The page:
For the Workshop on Indigenous Ontologies, Gerald McMaster and Nina Vincent welcome Ailton Krenak to discuss the profound importance of the Indigenous Ontologies and ways of being that stem from the relationship with the Land, and the idea of “forestzenship” as opposed to citizenship. The workshop also offers insight into Ailton Krenak’s historic speech on September 4, 1987 at Brazil’s National Constituent Assembly. An important moment for Indigenous peoples in Brazil, the speech still resonates today – for some as “performance art” and for others as a groundbreaking use of Indigenous language and art as political resistance.
Ailton Krenak is an Indigenous human rights activist, writer, curator, and professor at the Universidade Federal de Minas Gerais. Part of the Krenak people that live by the Rio Doce in Minas Gerais, in southeast Brazil, his work challenges western and capitalist notions of natural resources exploitation, humanity, and ways of living.
Arctic / Amazon: Knowledge Exchange Workshop on Traditional Knowledge
For the final Workshop on Traditional Knowledge, Gerald McMaster and Nina Vincent are joined by João Paulo Barreto to discuss the long lasting impact of his work on Indigenous methodologies as a way to bring on a paradigmatic shift in social anthropology research at the Federal University of Amazonas in Brazil (UFAM). This workshop also offers an insight into João Paulo Barreto’s approach to the Yepa Mashã philosophy, the intimate connection of healing practices and ancestral knowledge, and the application of Indigenous medicine at the Centro de Medicina Indígena da Amazônia and beyond.
João Paulo Barreto is an Indigenous activist of the Tukano people, professor at the Federal University of Amazonas (UFAM), and a leading voice in Brazil and the Amazon. In 2017, he co-founded the Center for Indigenous Medicine in the Amazon (Centro de Medicina Indígena da Amazônia), a clinic that focuses on the needs of Indigenous people by incorporating ceremony and plant-based treatments as a part of healing.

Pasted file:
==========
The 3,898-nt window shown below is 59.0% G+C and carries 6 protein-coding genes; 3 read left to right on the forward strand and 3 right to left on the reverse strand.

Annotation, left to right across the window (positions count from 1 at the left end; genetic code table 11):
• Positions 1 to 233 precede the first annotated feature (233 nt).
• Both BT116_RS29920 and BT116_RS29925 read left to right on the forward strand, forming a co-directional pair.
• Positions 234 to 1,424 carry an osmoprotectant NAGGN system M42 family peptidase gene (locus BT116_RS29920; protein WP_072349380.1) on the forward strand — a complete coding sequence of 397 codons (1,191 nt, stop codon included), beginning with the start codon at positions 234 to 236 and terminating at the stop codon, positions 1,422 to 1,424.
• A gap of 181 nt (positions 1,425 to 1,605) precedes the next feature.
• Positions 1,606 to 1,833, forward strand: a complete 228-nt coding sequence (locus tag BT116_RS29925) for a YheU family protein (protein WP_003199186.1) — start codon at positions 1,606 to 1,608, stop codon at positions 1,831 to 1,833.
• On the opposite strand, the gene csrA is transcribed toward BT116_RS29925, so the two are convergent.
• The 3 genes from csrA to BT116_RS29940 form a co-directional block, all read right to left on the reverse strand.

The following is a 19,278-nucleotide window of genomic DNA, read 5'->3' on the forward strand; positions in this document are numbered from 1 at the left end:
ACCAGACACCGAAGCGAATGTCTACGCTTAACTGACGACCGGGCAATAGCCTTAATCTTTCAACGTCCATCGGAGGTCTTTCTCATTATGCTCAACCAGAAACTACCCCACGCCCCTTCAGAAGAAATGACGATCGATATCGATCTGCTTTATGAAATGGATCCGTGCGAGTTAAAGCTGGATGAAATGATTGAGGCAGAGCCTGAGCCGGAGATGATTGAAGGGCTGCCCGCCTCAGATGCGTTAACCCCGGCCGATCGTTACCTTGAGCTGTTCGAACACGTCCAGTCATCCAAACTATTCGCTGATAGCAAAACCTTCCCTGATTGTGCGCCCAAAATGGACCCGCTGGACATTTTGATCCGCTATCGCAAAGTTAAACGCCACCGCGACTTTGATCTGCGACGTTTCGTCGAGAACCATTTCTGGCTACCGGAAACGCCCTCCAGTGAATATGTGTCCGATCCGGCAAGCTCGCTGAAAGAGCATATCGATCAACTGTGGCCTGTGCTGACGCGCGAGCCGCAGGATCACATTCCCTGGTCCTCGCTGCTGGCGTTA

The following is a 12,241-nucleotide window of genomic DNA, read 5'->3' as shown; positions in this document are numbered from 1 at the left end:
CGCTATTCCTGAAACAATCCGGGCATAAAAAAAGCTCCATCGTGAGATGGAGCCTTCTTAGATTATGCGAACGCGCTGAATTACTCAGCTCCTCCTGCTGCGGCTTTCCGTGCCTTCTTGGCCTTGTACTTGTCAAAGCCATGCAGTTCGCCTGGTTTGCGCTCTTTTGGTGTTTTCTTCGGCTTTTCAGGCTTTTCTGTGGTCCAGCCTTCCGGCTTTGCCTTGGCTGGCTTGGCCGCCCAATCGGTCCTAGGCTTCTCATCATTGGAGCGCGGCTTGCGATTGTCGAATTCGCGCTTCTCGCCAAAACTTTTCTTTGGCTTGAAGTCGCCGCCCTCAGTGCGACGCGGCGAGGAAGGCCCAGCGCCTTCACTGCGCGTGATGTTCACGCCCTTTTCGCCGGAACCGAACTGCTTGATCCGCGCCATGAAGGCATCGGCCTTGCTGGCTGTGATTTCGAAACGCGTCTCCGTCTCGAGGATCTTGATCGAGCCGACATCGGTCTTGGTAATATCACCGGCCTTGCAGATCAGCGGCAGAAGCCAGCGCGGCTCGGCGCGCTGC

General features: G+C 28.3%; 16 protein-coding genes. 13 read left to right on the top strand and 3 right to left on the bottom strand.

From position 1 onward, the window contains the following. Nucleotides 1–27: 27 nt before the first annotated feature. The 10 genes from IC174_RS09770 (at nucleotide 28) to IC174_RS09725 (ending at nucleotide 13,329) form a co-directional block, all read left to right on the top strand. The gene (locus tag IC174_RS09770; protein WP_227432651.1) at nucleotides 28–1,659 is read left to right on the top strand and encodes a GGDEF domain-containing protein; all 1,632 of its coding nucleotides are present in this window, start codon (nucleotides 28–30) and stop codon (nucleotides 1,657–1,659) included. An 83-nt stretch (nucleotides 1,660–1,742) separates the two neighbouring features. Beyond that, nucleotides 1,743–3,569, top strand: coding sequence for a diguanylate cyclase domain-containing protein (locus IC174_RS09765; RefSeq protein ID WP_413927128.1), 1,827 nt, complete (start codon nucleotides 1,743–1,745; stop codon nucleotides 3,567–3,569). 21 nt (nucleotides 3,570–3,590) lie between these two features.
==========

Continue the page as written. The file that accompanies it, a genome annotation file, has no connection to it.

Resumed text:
Arctic / Amazon Virtual Series Hosts
Gerald McMaster, O.C., is one of Canada’s most revered and esteemed academics. He is a curator, artist and author, and is currently professor and Tier 1 Canada Research Chair of Indigenous Visual Culture and Curatorial Practice at OCAD University, where he leads a team of researchers at the Wapatah Centre for Indigenous Visual Knowledge. McMaster served as the curator for the 1995 Venice Biennale, artistic director of the 2012 Biennale of Sydney and curator for the 2018 Venice Architecture Biennale. He is the recipient of the OCAD University Award for Distinguished Research, Scholarship & Creative Activity, and in 2021 was appointed Senior Fellow to Massey College, University of Toronto. He is nehiyaw (Plains Cree) and a citizen of the Siksika First Nation.
Nina Vincent is a Brazilian anthropologist, researcher, professor, independent curator and currently works at the National Institute of Historical and Artistic Heritage (IPHAN), where she works close to communities to preserve intangible heritage and Brazilian popular/traditional culture. She has a Ph.D. in Sociology and Anthropology from the Federal University of Rio de Janeiro (UFRJ), and a Master’s in Anthropology and a bachelor’s degree in social sciences from UFRJ. Her research focuses on Indigenous visual material culture, museology and curatorial practice. In 2015, Garamond Publishing published her book Paris, Maori: the museum and its others—native curatorship at the Quai Branly. Vincent is co-researching the Arctic / Amazon Project with Dr. Gerald McMaster, exploring intersections of historical and contemporary art production and cultural perceptions of climate change in the two regions.